Conclusions: Alienation, reclamation and a radical vision

David Manuel-Navarrete, Mark Pelling, Michael Redclift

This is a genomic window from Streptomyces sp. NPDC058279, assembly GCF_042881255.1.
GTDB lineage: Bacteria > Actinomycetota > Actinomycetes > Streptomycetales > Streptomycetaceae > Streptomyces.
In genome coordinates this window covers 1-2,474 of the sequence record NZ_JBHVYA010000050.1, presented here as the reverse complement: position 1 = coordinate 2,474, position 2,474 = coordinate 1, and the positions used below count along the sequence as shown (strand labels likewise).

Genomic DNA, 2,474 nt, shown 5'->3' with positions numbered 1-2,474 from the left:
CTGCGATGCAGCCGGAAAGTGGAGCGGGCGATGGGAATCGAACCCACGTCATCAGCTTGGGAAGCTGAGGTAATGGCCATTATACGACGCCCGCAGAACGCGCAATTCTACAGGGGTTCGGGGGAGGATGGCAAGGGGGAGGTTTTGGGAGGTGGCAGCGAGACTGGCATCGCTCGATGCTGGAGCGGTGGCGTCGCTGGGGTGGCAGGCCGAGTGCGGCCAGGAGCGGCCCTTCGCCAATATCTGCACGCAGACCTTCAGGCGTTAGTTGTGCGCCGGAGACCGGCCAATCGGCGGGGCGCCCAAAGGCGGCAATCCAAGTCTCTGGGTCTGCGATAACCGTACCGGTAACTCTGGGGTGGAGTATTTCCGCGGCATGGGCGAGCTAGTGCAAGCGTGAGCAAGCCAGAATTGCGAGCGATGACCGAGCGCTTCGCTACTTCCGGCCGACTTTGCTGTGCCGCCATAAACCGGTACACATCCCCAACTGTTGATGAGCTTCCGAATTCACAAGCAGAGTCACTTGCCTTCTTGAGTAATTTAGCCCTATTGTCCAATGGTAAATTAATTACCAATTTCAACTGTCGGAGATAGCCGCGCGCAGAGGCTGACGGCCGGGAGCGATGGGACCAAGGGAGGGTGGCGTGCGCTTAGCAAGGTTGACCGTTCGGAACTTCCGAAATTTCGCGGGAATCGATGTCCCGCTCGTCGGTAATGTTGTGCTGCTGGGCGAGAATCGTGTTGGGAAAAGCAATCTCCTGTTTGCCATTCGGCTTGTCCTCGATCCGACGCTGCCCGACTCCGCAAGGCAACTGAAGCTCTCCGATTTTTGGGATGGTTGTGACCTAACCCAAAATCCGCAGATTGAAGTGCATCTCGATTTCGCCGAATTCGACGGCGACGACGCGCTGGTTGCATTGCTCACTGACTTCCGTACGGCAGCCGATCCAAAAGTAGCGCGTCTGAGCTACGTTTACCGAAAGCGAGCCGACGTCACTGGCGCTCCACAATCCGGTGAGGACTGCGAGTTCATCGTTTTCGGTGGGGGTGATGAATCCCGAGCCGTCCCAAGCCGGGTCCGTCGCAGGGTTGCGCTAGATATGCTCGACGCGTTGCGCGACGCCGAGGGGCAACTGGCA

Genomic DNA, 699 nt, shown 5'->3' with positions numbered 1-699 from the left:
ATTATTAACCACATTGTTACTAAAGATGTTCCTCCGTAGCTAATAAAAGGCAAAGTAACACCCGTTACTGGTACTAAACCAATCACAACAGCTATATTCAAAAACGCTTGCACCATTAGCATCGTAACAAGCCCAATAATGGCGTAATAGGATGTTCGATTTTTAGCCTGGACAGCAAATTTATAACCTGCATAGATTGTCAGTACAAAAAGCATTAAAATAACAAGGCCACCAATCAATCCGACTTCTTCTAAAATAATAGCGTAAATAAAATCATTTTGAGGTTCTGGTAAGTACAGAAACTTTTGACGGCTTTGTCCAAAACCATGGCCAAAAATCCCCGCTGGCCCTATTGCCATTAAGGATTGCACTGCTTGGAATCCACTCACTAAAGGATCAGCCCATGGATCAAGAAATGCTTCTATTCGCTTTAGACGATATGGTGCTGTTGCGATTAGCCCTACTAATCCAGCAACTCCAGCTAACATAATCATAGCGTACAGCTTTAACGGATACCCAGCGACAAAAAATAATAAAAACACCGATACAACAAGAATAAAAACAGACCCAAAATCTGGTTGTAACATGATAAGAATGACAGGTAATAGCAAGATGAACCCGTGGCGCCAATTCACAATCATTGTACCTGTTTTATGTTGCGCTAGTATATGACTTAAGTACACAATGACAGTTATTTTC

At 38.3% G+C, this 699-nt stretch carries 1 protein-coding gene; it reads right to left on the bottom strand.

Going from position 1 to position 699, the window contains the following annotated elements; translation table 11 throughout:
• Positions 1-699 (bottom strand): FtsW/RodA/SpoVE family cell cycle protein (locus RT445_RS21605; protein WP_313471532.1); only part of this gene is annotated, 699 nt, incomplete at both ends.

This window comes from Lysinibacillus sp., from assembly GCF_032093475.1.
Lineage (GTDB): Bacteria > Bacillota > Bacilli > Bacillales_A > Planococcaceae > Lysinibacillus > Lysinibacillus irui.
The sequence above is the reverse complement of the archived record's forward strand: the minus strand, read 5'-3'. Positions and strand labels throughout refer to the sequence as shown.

Research output: Chapter in Book/Report/Conference proceedingChapter